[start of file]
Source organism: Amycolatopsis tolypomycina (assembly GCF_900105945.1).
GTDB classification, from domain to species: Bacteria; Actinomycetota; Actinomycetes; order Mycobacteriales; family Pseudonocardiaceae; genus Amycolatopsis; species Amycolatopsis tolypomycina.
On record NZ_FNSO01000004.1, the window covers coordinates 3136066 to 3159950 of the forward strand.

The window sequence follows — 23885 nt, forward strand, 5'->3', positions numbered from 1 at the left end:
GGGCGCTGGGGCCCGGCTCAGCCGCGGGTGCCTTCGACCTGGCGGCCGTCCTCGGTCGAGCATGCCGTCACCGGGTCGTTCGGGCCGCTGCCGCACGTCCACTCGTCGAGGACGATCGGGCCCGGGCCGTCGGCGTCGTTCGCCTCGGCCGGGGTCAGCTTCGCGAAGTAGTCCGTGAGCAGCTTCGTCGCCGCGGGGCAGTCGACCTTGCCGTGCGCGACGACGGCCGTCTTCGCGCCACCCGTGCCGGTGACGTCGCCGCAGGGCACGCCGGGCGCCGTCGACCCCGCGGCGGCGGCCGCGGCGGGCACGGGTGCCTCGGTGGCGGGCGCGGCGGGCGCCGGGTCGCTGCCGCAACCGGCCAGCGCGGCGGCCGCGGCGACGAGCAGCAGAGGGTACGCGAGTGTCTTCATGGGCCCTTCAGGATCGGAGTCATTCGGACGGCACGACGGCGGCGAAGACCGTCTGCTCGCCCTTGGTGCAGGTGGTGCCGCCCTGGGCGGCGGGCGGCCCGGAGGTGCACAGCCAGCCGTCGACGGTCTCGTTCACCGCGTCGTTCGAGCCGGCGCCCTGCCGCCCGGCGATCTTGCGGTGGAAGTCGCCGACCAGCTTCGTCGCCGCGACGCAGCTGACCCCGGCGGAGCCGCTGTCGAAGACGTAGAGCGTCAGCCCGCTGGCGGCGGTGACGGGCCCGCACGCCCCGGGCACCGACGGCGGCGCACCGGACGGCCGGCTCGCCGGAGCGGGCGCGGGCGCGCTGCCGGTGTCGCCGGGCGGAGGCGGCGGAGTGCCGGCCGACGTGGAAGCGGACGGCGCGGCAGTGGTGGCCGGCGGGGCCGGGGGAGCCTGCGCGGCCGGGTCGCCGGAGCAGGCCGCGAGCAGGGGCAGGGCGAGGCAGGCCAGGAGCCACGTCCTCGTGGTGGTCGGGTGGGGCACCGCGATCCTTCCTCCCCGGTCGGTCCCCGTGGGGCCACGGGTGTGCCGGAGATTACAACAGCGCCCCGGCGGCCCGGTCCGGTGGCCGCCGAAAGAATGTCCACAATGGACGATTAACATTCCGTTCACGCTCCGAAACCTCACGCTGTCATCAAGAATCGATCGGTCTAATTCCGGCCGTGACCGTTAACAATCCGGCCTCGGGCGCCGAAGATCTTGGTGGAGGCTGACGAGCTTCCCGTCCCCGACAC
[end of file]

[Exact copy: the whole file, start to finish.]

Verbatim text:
Source organism: Amycolatopsis tolypomycina (assembly GCF_900105945.1).
GTDB classification, from domain to species: Bacteria; Actinomycetota; Actinomycetes; order Mycobacteriales; family Pseudonocardiaceae; genus Amycolatopsis; species Amycolatopsis tolypomycina.
On record NZ_FNSO01000004.1, the window covers coordinates 3136066 to 3159950 of the forward strand.

The window sequence follows — 23885 nt, forward strand, 5'->3', positions numbered from 1 at the left end:
GGGCGCTGGGGCCCGGCTCAGCCGCGGGTGCCTTCGACCTGGCGGCCGTCCTCGGTCGAGCATGCCGTCACCGGGTCGTTCGGGCCGCTGCCGCACGTCCACTCGTCGAGGACGATCGGGCCCGGGCCGTCGGCGTCGTTCGCCTCGGCCGGGGTCAGCTTCGCGAAGTAGTCCGTGAGCAGCTTCGTCGCCGCGGGGCAGTCGACCTTGCCGTGCGCGACGACGGCCGTCTTCGCGCCACCCGTGCCGGTGACGTCGCCGCAGGGCACGCCGGGCGCCGTCGACCCCGCGGCGGCGGCCGCGGCGGGCACGGGTGCCTCGGTGGCGGGCGCGGCGGGCGCCGGGTCGCTGCCGCAACCGGCCAGCGCGGCGGCCGCGGCGACGAGCAGCAGAGGGTACGCGAGTGTCTTCATGGGCCCTTCAGGATCGGAGTCATTCGGACGGCACGACGGCGGCGAAGACCGTCTGCTCGCCCTTGGTGCAGGTGGTGCCGCCCTGGGCGGCGGGCGGCCCGGAGGTGCACAGCCAGCCGTCGACGGTCTCGTTCACCGCGTCGTTCGAGCCGGCGCCCTGCCGCCCGGCGATCTTGCGGTGGAAGTCGCCGACCAGCTTCGTCGCCGCGACGCAGCTGACCCCGGCGGAGCCGCTGTCGAAGACGTAGAGCGTCAGCCCGCTGGCGGCGGTGACGGGCCCGCACGCCCCGGGCACCGACGGCGGCGCACCGGACGGCCGGCTCGCCGGAGCGGGCGCGGGCGCGCTGCCGGTGTCGCCGGGCGGAGGCGGCGGAGTGCCGGCCGACGTGGAAGCGGACGGCGCGGCAGTGGTGGCCGGCGGGGCCGGGGGAGCCTGCGCGGCCGGGTCGCCGGAGCAGGCCGCGAGCAGGGGCAGGGCGAGGCAGGCCAGGAGCCACGTCCTCGTGGTGGTCGGGTGGGGCACCGCGATCCTTCCTCCCCGGTCGGTCCCCGTGGGGCCACGGGTGTGCCGGAGATTACAACAGCGCCCCGGCGGCCCGGTCCGGTGGCCGCCGAAAGAATGTCCACAATGGACGATTAACATTCCGTTCACGCTCCGAAACCTCACGCTGTCATCAAGAATCGATCGGTCTAATTCCGGCCGTGACCGTTAACAATCCGGCCTCGGGCGCCGAAGATCTTGGTGGAGGCTGACGAGCTTCCCGTCCCCGACAC